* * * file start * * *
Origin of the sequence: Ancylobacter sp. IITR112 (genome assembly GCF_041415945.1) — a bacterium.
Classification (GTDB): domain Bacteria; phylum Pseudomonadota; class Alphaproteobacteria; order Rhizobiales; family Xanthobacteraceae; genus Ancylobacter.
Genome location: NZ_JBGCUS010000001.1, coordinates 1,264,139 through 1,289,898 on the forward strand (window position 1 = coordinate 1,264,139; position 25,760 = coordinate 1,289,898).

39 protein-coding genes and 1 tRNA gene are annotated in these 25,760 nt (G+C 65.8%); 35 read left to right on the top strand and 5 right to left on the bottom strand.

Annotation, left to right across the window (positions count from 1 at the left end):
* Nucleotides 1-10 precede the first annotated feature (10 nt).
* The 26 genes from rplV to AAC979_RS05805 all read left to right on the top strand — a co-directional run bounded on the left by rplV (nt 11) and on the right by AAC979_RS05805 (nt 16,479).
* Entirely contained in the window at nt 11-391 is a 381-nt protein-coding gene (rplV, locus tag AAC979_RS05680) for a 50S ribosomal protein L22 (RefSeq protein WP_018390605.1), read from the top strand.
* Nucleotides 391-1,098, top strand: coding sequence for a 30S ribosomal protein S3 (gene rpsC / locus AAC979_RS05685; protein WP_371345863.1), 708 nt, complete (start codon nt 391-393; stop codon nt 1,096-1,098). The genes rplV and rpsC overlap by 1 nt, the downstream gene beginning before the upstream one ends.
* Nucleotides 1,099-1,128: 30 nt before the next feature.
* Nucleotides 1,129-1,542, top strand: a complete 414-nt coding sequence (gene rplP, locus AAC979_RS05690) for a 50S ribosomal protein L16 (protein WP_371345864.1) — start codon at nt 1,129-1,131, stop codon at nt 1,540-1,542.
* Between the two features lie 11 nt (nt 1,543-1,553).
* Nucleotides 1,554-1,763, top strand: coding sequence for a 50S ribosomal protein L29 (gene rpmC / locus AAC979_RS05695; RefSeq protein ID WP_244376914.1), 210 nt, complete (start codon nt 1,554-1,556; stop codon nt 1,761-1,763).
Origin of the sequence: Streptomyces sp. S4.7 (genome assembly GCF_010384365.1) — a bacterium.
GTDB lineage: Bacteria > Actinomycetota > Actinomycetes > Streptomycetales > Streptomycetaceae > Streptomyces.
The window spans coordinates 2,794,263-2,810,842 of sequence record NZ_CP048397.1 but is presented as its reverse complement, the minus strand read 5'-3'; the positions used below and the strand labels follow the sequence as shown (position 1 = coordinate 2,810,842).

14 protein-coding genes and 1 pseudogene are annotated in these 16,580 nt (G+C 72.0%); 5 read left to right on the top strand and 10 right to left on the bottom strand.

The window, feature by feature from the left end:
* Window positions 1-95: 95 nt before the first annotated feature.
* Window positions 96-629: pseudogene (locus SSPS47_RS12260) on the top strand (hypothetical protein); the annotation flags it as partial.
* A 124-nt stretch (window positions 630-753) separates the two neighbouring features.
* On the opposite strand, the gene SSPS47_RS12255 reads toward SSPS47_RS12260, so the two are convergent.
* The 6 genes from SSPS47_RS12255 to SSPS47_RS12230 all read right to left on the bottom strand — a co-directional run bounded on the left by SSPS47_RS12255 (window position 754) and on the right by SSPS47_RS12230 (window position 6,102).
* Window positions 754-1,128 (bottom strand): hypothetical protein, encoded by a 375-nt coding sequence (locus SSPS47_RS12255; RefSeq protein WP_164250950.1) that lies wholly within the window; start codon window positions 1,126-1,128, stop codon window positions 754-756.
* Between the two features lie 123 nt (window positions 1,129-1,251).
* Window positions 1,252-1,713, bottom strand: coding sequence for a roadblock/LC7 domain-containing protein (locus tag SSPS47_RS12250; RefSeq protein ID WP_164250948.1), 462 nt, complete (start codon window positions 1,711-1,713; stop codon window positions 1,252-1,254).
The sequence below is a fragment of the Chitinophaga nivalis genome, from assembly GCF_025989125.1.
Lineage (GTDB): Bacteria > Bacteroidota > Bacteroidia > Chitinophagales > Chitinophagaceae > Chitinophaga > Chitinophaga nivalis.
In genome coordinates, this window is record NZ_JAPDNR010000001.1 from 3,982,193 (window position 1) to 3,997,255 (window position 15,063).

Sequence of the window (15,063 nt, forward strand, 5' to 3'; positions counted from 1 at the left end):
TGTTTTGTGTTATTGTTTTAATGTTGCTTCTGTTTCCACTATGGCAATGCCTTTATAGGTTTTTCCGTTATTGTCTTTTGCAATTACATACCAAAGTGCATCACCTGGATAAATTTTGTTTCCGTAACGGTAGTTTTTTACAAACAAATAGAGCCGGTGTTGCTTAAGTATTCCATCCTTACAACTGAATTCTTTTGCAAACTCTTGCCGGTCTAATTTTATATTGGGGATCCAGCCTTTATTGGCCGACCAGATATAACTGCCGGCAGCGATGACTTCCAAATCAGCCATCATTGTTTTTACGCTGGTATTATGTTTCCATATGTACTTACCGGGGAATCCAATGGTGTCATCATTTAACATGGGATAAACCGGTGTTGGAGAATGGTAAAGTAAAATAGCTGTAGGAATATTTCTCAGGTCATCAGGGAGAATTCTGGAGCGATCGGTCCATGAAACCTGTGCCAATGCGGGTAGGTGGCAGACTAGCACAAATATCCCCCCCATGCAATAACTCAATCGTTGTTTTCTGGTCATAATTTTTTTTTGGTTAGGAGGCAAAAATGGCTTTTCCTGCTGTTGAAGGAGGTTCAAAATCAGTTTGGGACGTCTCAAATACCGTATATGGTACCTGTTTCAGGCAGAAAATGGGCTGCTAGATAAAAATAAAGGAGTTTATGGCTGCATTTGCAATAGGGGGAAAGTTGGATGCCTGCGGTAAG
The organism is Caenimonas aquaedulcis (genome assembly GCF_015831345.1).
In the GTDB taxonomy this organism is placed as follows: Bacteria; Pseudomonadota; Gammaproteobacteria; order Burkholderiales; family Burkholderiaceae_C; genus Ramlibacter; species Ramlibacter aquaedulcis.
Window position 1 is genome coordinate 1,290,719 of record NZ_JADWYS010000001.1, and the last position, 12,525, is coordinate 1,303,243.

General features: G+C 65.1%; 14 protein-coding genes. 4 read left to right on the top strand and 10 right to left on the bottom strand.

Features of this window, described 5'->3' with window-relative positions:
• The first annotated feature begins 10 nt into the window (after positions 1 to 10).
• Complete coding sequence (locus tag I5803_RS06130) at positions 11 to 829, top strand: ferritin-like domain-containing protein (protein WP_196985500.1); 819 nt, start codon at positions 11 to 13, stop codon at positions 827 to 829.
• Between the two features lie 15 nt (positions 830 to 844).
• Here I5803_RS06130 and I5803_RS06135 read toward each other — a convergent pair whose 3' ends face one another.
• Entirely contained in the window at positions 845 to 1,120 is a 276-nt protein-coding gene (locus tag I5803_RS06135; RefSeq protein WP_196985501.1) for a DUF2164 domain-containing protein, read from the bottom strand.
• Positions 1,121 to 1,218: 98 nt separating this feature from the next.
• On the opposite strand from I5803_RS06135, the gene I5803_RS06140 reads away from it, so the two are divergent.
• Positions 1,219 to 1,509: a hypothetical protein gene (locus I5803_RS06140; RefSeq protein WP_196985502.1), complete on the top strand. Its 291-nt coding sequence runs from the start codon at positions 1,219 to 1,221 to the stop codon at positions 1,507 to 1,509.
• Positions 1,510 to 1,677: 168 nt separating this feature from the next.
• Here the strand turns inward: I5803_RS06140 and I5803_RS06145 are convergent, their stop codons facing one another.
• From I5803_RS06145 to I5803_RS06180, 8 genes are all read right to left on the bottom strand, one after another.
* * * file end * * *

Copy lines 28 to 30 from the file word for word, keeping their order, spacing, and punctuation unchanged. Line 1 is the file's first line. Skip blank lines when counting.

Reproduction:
Lineage (GTDB): Bacteria > Bacteroidota > Bacteroidia > Chitinophagales > Chitinophagaceae > Chitinophaga > Chitinophaga nivalis.
In genome coordinates, this window is record NZ_JAPDNR010000001.1 from 3,982,193 (window position 1) to 3,997,255 (window position 15,063).

Sequence of the window (15,063 nt, forward strand, 5' to 3'; positions counted from 1 at the left end):